We conclude that the demonstration restoration has increased the hydraulic heterogeneity of the streams, thus paving the way for organisms to respond. However, biotic effects of restoration remain to be studied. Biotic responses may appear at both local (reach) and regional (catchment) scales. Overall, the project relies heavily on the “field of dreams” hypothesis, stating that if suitable abiotic conditions are created, organisms will invade by themselves (Palmer et al. 1997). This assumes that organisms are available, if not locally, at least regionally, and that they are able to move to the particular site. For example, tributaries provide important nursery habitats for many fish species and, hence, restoration of such areas is important not only for local populations but also for fish that migrate from the main channel (Crisp 2000, Bagliniere and Maisse 2002). The opening and reconnection of side channels, which happens in most tributaries as a result of boulder placement, will have a similar effect on fish, although at a somewhat smaller scale. However, the effects on local species richness are more difficult to predict (Lepori et al. 2005, Helfield et al. 2012). It is likely that both a scale effect and a time effect are involved here. As suggested by Jähnig et al. (2010), ecological improvements in the demonstration sites should not be ascribed only to this particular type of restoration, but perhaps as a cumulative effect of restoration at the catchment scale, including numerous best-practice reaches. In fact, the majority of the rapids in the catchment are being restored using best-practice methods. It could also be the opposite, namely that demonstration sites have the capacity to enhance biotic responses but that the number of such sites needs to be multiplied for effects to be measurable. The reason that Helfield et al. (2007) observed an increase in plant diversity whereas Lepori et al. (2005) failed to find any effects on macroinvertebrate or fish diversity after restoration could depend on an as-yet incomplete response of the ecological community. For example, although riparian plant species numbers had increased, the development of mature riparian forests and rich stands of aquatic macrophytes and periphyton will probably require a much longer time until they reach levels that result in a measurable response in aquatic macroinvertebrates or fish (cf. Hansen and Hayes 2012).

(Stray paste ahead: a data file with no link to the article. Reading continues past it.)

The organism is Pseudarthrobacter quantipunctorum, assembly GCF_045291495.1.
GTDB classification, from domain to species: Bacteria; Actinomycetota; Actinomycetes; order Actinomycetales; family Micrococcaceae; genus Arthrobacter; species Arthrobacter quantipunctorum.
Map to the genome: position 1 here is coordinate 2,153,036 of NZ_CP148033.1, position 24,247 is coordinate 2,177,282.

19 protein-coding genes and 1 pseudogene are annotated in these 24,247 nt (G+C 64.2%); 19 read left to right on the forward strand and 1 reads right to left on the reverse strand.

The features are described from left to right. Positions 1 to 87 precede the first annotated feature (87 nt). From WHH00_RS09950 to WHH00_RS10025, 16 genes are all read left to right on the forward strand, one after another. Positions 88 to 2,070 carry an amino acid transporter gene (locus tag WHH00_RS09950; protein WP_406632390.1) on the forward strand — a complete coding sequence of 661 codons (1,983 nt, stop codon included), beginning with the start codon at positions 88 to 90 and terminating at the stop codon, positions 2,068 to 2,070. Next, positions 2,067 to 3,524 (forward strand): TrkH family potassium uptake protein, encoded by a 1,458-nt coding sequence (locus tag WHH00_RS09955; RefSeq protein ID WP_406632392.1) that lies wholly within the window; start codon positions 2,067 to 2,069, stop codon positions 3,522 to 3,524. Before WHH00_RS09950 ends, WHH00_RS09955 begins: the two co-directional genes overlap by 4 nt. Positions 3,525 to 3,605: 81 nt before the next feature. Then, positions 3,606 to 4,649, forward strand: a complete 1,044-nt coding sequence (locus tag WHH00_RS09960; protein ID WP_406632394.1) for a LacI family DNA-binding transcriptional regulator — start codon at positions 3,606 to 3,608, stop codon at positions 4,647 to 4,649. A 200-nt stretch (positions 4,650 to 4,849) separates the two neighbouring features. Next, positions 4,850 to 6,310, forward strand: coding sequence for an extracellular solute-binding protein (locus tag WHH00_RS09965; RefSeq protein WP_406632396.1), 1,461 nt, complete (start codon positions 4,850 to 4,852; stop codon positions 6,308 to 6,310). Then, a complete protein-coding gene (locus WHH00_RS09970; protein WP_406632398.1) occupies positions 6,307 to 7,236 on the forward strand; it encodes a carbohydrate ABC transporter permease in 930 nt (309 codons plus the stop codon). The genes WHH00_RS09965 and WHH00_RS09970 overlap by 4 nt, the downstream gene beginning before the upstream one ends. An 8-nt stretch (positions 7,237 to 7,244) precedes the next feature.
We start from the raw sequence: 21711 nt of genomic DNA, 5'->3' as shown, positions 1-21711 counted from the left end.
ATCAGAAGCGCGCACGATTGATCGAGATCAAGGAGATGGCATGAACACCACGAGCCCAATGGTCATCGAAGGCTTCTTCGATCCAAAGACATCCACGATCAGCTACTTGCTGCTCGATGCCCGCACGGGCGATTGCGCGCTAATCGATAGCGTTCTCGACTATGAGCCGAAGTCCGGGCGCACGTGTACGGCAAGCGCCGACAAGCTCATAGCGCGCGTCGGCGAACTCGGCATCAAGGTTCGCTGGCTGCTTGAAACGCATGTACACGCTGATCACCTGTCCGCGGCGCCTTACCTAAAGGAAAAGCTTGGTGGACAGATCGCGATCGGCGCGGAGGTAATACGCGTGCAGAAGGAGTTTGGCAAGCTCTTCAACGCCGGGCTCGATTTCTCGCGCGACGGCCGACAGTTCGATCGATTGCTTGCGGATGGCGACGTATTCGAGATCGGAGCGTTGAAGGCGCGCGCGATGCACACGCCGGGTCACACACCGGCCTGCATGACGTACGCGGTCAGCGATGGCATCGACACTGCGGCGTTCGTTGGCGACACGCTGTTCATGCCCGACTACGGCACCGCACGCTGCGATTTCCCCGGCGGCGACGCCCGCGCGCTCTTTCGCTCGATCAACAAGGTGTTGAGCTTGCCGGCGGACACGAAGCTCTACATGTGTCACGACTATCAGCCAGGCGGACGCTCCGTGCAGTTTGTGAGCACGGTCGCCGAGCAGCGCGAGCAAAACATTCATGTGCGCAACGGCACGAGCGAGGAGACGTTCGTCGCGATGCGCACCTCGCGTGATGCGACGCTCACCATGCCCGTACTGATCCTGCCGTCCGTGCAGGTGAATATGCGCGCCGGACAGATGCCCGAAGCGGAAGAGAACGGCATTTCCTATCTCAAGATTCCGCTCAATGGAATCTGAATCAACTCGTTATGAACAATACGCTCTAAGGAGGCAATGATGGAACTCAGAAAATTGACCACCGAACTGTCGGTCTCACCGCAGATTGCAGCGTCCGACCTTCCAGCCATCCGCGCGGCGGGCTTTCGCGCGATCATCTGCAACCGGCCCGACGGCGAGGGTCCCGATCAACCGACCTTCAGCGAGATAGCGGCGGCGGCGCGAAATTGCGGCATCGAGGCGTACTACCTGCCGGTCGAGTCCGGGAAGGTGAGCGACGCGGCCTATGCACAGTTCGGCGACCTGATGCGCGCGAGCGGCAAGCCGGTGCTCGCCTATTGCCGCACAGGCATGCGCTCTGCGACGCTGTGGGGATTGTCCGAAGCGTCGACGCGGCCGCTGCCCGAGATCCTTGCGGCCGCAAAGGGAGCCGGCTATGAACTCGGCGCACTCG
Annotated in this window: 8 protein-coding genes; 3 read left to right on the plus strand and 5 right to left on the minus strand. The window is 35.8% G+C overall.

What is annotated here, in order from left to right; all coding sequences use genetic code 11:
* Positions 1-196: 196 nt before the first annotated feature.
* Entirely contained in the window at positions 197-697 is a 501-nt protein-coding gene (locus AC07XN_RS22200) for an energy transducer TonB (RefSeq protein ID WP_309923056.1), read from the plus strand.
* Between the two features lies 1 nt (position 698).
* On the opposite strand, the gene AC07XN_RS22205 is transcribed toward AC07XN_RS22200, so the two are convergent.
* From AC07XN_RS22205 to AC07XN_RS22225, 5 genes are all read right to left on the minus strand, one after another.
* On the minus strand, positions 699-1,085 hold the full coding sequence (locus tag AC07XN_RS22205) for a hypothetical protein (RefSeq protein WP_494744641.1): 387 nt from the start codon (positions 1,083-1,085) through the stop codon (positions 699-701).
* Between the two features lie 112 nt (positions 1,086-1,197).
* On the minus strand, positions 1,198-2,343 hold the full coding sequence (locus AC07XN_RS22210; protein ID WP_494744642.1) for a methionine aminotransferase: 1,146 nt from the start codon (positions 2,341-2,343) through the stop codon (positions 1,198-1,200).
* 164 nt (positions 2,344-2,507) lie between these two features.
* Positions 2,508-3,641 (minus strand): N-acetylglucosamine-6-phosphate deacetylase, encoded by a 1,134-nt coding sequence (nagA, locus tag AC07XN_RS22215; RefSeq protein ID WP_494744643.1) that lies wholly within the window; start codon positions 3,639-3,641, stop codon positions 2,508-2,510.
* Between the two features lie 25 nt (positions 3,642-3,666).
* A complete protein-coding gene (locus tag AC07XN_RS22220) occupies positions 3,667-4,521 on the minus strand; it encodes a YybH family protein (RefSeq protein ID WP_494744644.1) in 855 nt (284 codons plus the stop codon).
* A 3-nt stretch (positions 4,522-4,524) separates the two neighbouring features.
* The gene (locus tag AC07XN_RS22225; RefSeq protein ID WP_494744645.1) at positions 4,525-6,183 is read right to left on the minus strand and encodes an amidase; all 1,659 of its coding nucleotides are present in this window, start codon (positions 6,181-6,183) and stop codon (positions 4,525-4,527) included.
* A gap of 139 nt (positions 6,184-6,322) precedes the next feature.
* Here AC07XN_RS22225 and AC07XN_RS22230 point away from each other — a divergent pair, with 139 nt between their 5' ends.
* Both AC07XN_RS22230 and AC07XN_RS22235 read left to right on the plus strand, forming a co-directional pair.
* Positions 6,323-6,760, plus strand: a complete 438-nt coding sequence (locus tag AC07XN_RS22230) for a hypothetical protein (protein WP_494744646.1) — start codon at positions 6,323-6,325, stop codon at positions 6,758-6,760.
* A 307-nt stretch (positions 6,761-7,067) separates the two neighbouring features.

Finally, although it is still too early to evaluate the overall results of the demonstration restoration, available data and experiences suggest that this type of restoration represents an improvement over the current best practices in terms of methods, abiotic effects, and stakeholder support. One reason for stream restoration in northern Europe is the rehabilitation of brown trout populations, which are popular game fish. Reconstruction of lost spawning beds and retention of added spawning bed substrate is key for success in this matter (Rosenfeld et al. 2011, Luhta et al. 2012) and these goals are more likely to be reached in slow-flowing, boulder-rich stream reaches like the demonstration sites. Another reason for stream restoration is increasing water retention during heavy rains and flood-erosion events, predicted to become more frequent as a result of climate change (Nilsson et al. 2013). In this case, demonstration sites are also likely to be the most efficient. A weakness with the demonstration restoration in the Vindel River LIFE project is that the demonstration sites are few and scattered. It may be that the majority of rapids that were impacted by channelization during the timber-floating period would need to be restored using demonstration methods to achieve significant effects at the catchment scale. Future work will judge whether demonstration restoration should become the new best practice, but the results we have so far do point in favor of such a change.


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The work presented in the paper was carried out as part of the Vindel River LIFE project (LIFE08 NAT/S/000266), funded by the European Commission, the Swedish Environmental Protection Agency, the County Administration Board of Västerbotten, the municipalities of Arjeplog, Sorsele, Lycksele, Vindeln, Vännäs and Umeå, Umeå University, the Vindel River Fishery Advisory Board, and the Swedish University of Agricultural Sciences. The manuscript benefitted from comments by Gunnel Grelsson and three anonymous reviewers. We thank Petter Esberg, Filip Liljeståhl, Lovisa Lind, Sofi Lundbäck, and Anneli Sandström for assistance in the field.


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Address of Correspondent:
Johanna Gardeström
Landscape Ecology Group
Department of Ecology and Environmental Science
Umeå University
Umeå, Sweden
SE-901 87